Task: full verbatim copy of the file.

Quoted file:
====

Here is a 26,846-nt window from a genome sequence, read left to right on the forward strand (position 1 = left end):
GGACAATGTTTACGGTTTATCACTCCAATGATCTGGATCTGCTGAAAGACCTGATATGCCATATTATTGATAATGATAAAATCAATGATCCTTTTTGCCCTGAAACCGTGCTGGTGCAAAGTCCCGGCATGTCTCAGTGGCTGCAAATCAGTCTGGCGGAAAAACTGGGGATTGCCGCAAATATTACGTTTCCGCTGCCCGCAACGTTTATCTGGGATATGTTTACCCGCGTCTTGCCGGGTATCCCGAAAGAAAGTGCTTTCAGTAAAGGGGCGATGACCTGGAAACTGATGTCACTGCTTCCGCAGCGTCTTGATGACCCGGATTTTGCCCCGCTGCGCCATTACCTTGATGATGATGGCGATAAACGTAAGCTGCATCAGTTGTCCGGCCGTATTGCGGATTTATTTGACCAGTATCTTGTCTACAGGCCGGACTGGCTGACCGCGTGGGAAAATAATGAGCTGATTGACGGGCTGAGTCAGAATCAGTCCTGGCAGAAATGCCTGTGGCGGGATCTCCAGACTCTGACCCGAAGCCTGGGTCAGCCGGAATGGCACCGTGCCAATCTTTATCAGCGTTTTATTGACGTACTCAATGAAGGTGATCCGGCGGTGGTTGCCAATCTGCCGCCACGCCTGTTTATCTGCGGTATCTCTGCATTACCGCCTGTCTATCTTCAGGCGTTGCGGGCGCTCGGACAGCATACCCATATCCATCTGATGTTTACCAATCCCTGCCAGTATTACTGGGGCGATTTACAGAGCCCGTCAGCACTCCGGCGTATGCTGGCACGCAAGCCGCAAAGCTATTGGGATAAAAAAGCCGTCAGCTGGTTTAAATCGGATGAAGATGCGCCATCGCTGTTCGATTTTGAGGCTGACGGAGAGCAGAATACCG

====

Here is a 26,846-nt window from a genome sequence, read left to right on the forward strand (position 1 = left end):
GGACAATGTTTACGGTTTATCACTCCAATGATCTGGATCTGCTGAAAGACCTGATATGCCATATTATTGATAATGATAAAATCAATGATCCTTTTTGCCCTGAAACCGTGCTGGTGCAAAGTCCCGGCATGTCTCAGTGGCTGCAAATCAGTCTGGCGGAAAAACTGGGGATTGCCGCAAATATTACGTTTCCGCTGCCCGCAACGTTTATCTGGGATATGTTTACCCGCGTCTTGCCGGGTATCCCGAAAGAAAGTGCTTTCAGTAAAGGGGCGATGACCTGGAAACTGATGTCACTGCTTCCGCAGCGTCTTGATGACCCGGATTTTGCCCCGCTGCGCCATTACCTTGATGATGATGGCGATAAACGTAAGCTGCATCAGTTGTCCGGCCGTATTGCGGATTTATTTGACCAGTATCTTGTCTACAGGCCGGACTGGCTGACCGCGTGGGAAAATAATGAGCTGATTGACGGGCTGAGTCAGAATCAGTCCTGGCAGAAATGCCTGTGGCGGGATCTCCAGACTCTGACCCGAAGCCTGGGTCAGCCGGAATGGCACCGTGCCAATCTTTATCAGCGTTTTATTGACGTACTCAATGAAGGTGATCCGGCGGTGGTTGCCAATCTGCCGCCACGCCTGTTTATCTGCGGTATCTCTGCATTACCGCCTGTCTATCTTCAGGCGTTGCGGGCGCTCGGACAGCATACCCATATCCATCTGATGTTTACCAATCCCTGCCAGTATTACTGGGGCGATTTACAGAGCCCGTCAGCACTCCGGCGTATGCTGGCACGCAAGCCGCAAAGCTATTGGGATAAAAAAGCCGTCAGCTGGTTTAAATCGGATGAAGATGCGCCATCGCTGTTCGATTTTGAGGCTGACGGAGAGCAGAATACCG